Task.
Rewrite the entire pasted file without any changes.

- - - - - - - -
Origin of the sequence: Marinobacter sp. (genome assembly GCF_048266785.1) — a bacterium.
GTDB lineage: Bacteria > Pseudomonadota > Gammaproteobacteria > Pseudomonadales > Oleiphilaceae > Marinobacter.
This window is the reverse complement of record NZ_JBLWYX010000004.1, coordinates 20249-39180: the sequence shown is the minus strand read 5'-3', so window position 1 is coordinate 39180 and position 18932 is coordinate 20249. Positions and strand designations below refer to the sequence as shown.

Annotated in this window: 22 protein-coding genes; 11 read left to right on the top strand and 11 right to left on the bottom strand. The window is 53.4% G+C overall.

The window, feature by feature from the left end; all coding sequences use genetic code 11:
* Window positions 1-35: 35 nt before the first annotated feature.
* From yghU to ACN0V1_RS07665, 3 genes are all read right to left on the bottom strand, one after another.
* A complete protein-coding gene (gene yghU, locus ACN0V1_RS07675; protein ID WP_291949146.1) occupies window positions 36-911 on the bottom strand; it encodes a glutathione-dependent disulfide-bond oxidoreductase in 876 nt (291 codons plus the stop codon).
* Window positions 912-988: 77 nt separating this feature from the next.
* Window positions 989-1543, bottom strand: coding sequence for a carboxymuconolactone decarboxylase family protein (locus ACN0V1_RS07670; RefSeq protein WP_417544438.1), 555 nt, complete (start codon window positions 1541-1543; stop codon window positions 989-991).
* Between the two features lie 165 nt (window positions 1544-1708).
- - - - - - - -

Origin of the sequence: Marinobacter sp. (genome assembly GCF_048266785.1) — a bacterium.
GTDB lineage: Bacteria > Pseudomonadota > Gammaproteobacteria > Pseudomonadales > Oleiphilaceae > Marinobacter.
This window is the reverse complement of record NZ_JBLWYX010000004.1, coordinates 20249-39180: the sequence shown is the minus strand read 5'-3', so window position 1 is coordinate 39180 and position 18932 is coordinate 20249. Positions and strand designations below refer to the sequence as shown.

Annotated in this window: 22 protein-coding genes; 11 read left to right on the top strand and 11 right to left on the bottom strand. The window is 53.4% G+C overall.

The window, feature by feature from the left end; all coding sequences use genetic code 11:
* Window positions 1-35: 35 nt before the first annotated feature.
* From yghU to ACN0V1_RS07665, 3 genes are all read right to left on the bottom strand, one after another.
* A complete protein-coding gene (gene yghU, locus ACN0V1_RS07675; protein ID WP_291949146.1) occupies window positions 36-911 on the bottom strand; it encodes a glutathione-dependent disulfide-bond oxidoreductase in 876 nt (291 codons plus the stop codon).
* Window positions 912-988: 77 nt separating this feature from the next.
* Window positions 989-1543, bottom strand: coding sequence for a carboxymuconolactone decarboxylase family protein (locus ACN0V1_RS07670; RefSeq protein WP_417544438.1), 555 nt, complete (start codon window positions 1541-1543; stop codon window positions 989-991).
* Between the two features lie 165 nt (window positions 1544-1708).